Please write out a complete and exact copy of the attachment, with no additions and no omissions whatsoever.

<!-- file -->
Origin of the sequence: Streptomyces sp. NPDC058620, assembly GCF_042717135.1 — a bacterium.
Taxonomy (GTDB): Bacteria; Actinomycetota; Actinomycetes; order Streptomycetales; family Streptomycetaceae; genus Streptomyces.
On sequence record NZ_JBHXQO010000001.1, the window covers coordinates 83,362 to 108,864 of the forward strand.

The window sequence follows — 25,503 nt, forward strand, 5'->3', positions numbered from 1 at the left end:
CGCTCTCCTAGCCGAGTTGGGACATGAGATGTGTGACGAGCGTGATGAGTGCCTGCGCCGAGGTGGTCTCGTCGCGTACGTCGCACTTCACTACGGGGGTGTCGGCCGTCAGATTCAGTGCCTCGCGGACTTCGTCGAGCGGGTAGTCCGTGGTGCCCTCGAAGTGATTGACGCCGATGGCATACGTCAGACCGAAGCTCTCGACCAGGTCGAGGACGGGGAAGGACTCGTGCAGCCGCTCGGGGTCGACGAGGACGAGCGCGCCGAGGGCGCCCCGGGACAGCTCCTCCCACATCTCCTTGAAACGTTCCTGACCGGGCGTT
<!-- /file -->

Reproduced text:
Origin of the sequence: Streptomyces sp. NPDC058620, assembly GCF_042717135.1 — a bacterium.
Taxonomy (GTDB): Bacteria; Actinomycetota; Actinomycetes; order Streptomycetales; family Streptomycetaceae; genus Streptomyces.
On sequence record NZ_JBHXQO010000001.1, the window covers coordinates 83,362 to 108,864 of the forward strand.

The window sequence follows — 25,503 nt, forward strand, 5'->3', positions numbered from 1 at the left end:
CGCTCTCCTAGCCGAGTTGGGACATGAGATGTGTGACGAGCGTGATGAGTGCCTGCGCCGAGGTGGTCTCGTCGCGTACGTCGCACTTCACTACGGGGGTGTCGGCCGTCAGATTCAGTGCCTCGCGGACTTCGTCGAGCGGGTAGTCCGTGGTGCCCTCGAAGTGATTGACGCCGATGGCATACGTCAGACCGAAGCTCTCGACCAGGTCGAGGACGGGGAAGGACTCGTGCAGCCGCTCGGGGTCGACGAGGACGAGCGCGCCGAGGGCGCCCCGGGACAGCTCCTCCCACATCTCCTTGAAACGTTCCTGACCGGGCGTT